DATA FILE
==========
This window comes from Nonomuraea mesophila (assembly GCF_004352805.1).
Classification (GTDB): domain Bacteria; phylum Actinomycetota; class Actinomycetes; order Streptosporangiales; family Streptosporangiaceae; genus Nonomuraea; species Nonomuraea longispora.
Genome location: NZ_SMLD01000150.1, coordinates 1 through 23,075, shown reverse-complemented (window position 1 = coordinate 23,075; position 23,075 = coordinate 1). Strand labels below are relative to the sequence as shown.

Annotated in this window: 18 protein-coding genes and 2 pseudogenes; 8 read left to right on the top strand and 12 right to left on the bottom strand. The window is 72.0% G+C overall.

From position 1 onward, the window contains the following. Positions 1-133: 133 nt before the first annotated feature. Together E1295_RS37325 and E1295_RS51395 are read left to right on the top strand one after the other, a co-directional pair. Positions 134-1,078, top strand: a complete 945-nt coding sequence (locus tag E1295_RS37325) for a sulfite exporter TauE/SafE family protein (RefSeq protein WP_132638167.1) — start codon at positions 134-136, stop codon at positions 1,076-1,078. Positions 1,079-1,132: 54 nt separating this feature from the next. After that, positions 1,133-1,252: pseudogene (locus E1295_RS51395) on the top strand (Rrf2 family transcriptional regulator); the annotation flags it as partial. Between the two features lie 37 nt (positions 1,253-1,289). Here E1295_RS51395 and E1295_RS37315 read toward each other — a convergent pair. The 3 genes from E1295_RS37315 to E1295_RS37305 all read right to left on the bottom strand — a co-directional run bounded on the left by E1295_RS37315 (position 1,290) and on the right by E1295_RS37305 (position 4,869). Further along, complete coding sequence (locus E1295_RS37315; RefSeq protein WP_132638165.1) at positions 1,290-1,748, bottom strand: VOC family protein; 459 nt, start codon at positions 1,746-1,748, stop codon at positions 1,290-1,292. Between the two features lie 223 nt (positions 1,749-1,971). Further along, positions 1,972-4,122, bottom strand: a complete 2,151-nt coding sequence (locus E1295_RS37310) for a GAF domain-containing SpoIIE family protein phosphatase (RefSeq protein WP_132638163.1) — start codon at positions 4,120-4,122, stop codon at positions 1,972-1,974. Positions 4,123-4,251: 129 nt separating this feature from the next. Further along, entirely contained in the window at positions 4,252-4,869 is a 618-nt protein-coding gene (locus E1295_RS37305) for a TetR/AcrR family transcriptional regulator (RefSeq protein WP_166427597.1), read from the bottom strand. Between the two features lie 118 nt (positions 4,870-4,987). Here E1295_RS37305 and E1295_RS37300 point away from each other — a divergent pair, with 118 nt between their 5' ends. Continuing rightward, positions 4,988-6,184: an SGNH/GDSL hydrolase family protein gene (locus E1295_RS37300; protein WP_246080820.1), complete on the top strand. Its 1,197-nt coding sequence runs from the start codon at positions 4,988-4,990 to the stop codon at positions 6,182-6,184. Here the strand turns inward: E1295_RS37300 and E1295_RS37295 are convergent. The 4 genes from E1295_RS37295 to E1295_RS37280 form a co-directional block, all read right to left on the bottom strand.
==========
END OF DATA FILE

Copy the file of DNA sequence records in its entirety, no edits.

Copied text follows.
This window comes from Nonomuraea mesophila (assembly GCF_004352805.1).
Classification (GTDB): domain Bacteria; phylum Actinomycetota; class Actinomycetes; order Streptosporangiales; family Streptosporangiaceae; genus Nonomuraea; species Nonomuraea longispora.
Genome location: NZ_SMLD01000150.1, coordinates 1 through 23,075, shown reverse-complemented (window position 1 = coordinate 23,075; position 23,075 = coordinate 1). Strand labels below are relative to the sequence as shown.

Annotated in this window: 18 protein-coding genes and 2 pseudogenes; 8 read left to right on the top strand and 12 right to left on the bottom strand. The window is 72.0% G+C overall.

From position 1 onward, the window contains the following. Positions 1-133: 133 nt before the first annotated feature. Together E1295_RS37325 and E1295_RS51395 are read left to right on the top strand one after the other, a co-directional pair. Positions 134-1,078, top strand: a complete 945-nt coding sequence (locus tag E1295_RS37325) for a sulfite exporter TauE/SafE family protein (RefSeq protein WP_132638167.1) — start codon at positions 134-136, stop codon at positions 1,076-1,078. Positions 1,079-1,132: 54 nt separating this feature from the next. After that, positions 1,133-1,252: pseudogene (locus E1295_RS51395) on the top strand (Rrf2 family transcriptional regulator); the annotation flags it as partial. Between the two features lie 37 nt (positions 1,253-1,289). Here E1295_RS51395 and E1295_RS37315 read toward each other — a convergent pair. The 3 genes from E1295_RS37315 to E1295_RS37305 all read right to left on the bottom strand — a co-directional run bounded on the left by E1295_RS37315 (position 1,290) and on the right by E1295_RS37305 (position 4,869). Further along, complete coding sequence (locus E1295_RS37315; RefSeq protein WP_132638165.1) at positions 1,290-1,748, bottom strand: VOC family protein; 459 nt, start codon at positions 1,746-1,748, stop codon at positions 1,290-1,292. Between the two features lie 223 nt (positions 1,749-1,971). Further along, positions 1,972-4,122, bottom strand: a complete 2,151-nt coding sequence (locus E1295_RS37310) for a GAF domain-containing SpoIIE family protein phosphatase (RefSeq protein WP_132638163.1) — start codon at positions 4,120-4,122, stop codon at positions 1,972-1,974. Positions 4,123-4,251: 129 nt separating this feature from the next. Further along, entirely contained in the window at positions 4,252-4,869 is a 618-nt protein-coding gene (locus E1295_RS37305) for a TetR/AcrR family transcriptional regulator (RefSeq protein WP_166427597.1), read from the bottom strand. Between the two features lie 118 nt (positions 4,870-4,987). Here E1295_RS37305 and E1295_RS37300 point away from each other — a divergent pair, with 118 nt between their 5' ends. Continuing rightward, positions 4,988-6,184: an SGNH/GDSL hydrolase family protein gene (locus E1295_RS37300; protein WP_246080820.1), complete on the top strand. Its 1,197-nt coding sequence runs from the start codon at positions 4,988-4,990 to the stop codon at positions 6,182-6,184. Here the strand turns inward: E1295_RS37300 and E1295_RS37295 are convergent. The 4 genes from E1295_RS37295 to E1295_RS37280 form a co-directional block, all read right to left on the bottom strand.